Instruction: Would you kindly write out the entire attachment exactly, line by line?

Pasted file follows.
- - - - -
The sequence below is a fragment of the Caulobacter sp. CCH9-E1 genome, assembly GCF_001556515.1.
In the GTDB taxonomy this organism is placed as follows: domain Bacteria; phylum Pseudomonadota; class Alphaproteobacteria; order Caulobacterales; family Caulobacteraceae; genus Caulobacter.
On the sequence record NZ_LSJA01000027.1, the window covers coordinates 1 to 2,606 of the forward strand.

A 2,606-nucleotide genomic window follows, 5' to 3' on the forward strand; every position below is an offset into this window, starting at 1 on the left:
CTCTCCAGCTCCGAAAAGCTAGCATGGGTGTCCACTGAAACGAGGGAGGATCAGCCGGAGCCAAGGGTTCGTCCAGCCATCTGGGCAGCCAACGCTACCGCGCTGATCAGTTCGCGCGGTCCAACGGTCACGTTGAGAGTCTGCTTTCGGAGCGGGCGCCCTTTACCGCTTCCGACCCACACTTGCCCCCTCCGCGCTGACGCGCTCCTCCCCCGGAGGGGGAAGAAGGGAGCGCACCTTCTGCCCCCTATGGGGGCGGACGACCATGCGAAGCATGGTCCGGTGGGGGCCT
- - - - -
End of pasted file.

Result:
The sequence below is a fragment of the Caulobacter sp. CCH9-E1 genome, assembly GCF_001556515.1.
In the GTDB taxonomy this organism is placed as follows: domain Bacteria; phylum Pseudomonadota; class Alphaproteobacteria; order Caulobacterales; family Caulobacteraceae; genus Caulobacter.
On the sequence record NZ_LSJA01000027.1, the window covers coordinates 1 to 2,606 of the forward strand.

A 2,606-nucleotide genomic window follows, 5' to 3' on the forward strand; every position below is an offset into this window, starting at 1 on the left:
CTCTCCAGCTCCGAAAAGCTAGCATGGGTGTCCACTGAAACGAGGGAGGATCAGCCGGAGCCAAGGGTTCGTCCAGCCATCTGGGCAGCCAACGCTACCGCGCTGATCAGTTCGCGCGGTCCAACGGTCACGTTGAGAGTCTGCTTTCGGAGCGGGCGCCCTTTACCGCTTCCGACCCACACTTGCCCCCTCCGCGCTGACGCGCTCCTCCCCCGGAGGGGGAAGAAGGGAGCGCACCTTCTGCCCCCTATGGGGGCGGACGACCATGCGAAGCATGGTCCGGTGGGGGCCT